The River Birch, Betula nigra. is easily recognized with its attractive rust and buff colored textural peeling bark that provides the perfect backdrop for its golden hued autumn leaves.
The leaves are double serrated, wedge-shaped, and sharp pointed. The lower leaf surface is a lighter color than the upper surface which creates a dazzling display of shimmering contrasts when the wind flutters the leaves.
One of the wondrous aspects of trees, is that they attract a variety of wildlife. Yellow Bellied Sapsuckers drill holes into the bark of River Birch trees in their quest for…you guessed it…sap!
Sap wells made by these Yellow Bellied Sapsuckers attract squirrels, insects, and Ruby-throated Hummingbirds.
The River Birch is also the host tree for the Morning Cloak Butterfly. You may observe the caterpillar dining on the leaves as it grows.
Some birds have been known to use strips of the peeling bark in the construction of their nests, and many birds delight in finding insects to eat amid the delicately rumpled bark.
The River Birch is monoecious, with both male and female flowers borne separately on the same tree. On the left below you can see the male flower bud and the dangling male flower catkin. The female flowers are short, conical, and woolly which ultimately form into the green cone shaped fruit called strobiles. The seeds in the fruit, called nutlets, are dispersed by the wind and water once the strobile has become dry and turned brown.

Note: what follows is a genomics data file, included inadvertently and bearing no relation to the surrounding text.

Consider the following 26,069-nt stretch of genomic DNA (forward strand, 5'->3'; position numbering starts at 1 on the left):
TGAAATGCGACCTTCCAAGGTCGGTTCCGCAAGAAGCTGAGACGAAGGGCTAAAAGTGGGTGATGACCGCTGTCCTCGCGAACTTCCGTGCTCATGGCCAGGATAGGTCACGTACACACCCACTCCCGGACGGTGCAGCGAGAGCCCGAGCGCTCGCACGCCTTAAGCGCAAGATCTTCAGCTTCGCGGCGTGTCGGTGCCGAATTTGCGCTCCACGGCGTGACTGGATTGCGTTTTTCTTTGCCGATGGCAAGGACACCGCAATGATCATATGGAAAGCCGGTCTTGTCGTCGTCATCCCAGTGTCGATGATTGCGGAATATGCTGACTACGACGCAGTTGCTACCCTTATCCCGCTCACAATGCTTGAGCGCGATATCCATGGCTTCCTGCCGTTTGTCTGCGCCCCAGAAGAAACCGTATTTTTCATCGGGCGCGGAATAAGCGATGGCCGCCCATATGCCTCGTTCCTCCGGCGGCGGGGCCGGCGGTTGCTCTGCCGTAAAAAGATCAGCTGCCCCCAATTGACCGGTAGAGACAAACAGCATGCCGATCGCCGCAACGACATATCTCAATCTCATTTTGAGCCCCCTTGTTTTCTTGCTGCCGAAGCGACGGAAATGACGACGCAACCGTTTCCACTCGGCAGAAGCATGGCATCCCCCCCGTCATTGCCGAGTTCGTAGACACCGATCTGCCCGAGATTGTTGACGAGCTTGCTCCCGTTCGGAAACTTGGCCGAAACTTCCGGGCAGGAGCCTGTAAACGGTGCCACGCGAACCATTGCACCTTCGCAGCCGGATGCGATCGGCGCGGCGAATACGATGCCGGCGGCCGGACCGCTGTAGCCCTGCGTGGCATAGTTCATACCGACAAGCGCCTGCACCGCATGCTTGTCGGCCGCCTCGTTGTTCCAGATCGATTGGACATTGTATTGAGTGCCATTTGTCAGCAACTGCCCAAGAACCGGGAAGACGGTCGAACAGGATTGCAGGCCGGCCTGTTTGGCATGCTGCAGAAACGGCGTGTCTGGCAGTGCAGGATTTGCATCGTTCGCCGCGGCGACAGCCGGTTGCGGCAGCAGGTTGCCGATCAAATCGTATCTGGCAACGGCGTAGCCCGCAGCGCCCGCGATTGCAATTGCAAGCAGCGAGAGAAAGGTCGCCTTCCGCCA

The River Birch is often planted ornamentally, like the tree at Bayne Park. In the wilderness, the River Birch is important as a pioneer species as it quick to colonize disturbed areas and is excellent at controlling erosion. It thrives along river banks and uses a clever method along with special timing to distribute its seeds most efficiently. Most trees (including other birches) produce their seeds in late summer or autumn, but the River Birch is ahead of the game when its seeds ripen in May and June. Perfect timing as the seeds are swiftly moved by the high water which floats them downstream where they can germinate the very same season.
The seeds are also a food source for nuthatches, chickadees, titmice, sparrows, towhees, tanagers, grosbeaks, cardinals and finches.
Robert Frost’s poem Birches, naturally comes to mind. For kids we recommend the book A Swinger of Birches: poems of Robert Frost for Young People as it includes poems about birds, trees, flowers, people, and land with full color full page illustrations.
Adults will enjoy the book Early Poems by Robert Frost.
Learn more about all the Trees of Bayne Park and explore our Interactive Bayne Park Tree Map to see the locations, photographs, and names of over a dozen different species of trees. Be sure to also visit our Treesources page to lean about local trees, caring for trees, and more.
Written by Linda, Spring 2020